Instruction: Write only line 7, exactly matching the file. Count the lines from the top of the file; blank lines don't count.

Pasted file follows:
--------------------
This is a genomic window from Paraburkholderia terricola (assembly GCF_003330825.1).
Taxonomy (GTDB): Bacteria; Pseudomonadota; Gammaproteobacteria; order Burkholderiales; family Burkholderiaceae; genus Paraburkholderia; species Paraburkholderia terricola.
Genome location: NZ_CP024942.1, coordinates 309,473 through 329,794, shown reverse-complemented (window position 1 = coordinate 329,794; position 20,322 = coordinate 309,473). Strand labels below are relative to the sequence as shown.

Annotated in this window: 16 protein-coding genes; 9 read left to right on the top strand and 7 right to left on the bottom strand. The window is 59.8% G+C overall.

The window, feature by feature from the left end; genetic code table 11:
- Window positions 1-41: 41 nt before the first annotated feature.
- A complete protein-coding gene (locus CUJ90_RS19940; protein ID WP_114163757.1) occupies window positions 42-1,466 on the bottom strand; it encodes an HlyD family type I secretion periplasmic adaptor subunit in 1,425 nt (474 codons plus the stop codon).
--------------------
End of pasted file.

- A complete protein-coding gene (locus CUJ90_RS19940; protein ID WP_114163757.1) occupies window positions 42-1,466 on the bottom strand; it encodes an HlyD family type I secretion periplasmic adaptor subunit in 1,425 nt (474 codons plus the stop codon).